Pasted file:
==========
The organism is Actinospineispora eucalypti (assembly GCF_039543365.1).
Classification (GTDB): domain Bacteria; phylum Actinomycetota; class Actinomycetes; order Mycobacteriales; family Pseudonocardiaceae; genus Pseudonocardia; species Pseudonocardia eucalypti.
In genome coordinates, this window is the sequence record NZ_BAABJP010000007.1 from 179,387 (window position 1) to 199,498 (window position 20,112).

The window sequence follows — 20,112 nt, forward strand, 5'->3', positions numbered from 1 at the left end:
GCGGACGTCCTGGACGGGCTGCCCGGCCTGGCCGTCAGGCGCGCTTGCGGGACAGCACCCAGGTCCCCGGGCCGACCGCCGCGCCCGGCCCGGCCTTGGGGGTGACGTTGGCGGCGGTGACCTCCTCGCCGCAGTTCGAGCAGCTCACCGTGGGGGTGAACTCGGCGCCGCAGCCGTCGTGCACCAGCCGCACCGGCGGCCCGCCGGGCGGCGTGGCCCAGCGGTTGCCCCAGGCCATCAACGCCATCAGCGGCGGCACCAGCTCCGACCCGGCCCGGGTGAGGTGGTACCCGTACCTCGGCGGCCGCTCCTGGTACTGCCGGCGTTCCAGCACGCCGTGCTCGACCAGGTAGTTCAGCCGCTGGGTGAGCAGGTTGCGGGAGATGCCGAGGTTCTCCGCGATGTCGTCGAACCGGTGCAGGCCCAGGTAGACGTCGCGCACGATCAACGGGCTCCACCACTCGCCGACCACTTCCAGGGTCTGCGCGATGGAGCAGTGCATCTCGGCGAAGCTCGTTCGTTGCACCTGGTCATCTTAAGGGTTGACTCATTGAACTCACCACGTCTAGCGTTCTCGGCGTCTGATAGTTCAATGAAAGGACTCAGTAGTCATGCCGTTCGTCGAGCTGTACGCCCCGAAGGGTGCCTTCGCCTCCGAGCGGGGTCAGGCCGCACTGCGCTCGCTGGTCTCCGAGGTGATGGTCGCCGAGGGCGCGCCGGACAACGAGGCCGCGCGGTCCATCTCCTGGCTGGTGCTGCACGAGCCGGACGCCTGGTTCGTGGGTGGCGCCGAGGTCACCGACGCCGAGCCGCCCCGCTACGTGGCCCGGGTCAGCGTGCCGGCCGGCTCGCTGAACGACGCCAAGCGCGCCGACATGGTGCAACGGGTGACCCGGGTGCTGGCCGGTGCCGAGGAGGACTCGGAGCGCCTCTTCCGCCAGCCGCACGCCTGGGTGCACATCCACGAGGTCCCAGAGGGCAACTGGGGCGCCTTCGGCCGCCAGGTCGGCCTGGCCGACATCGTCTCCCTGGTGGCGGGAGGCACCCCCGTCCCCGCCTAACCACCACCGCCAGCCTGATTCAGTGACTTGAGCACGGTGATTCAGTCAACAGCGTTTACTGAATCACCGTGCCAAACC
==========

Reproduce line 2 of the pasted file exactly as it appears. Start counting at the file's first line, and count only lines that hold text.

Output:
Classification (GTDB): domain Bacteria; phylum Actinomycetota; class Actinomycetes; order Mycobacteriales; family Pseudonocardiaceae; genus Pseudonocardia; species Pseudonocardia eucalypti.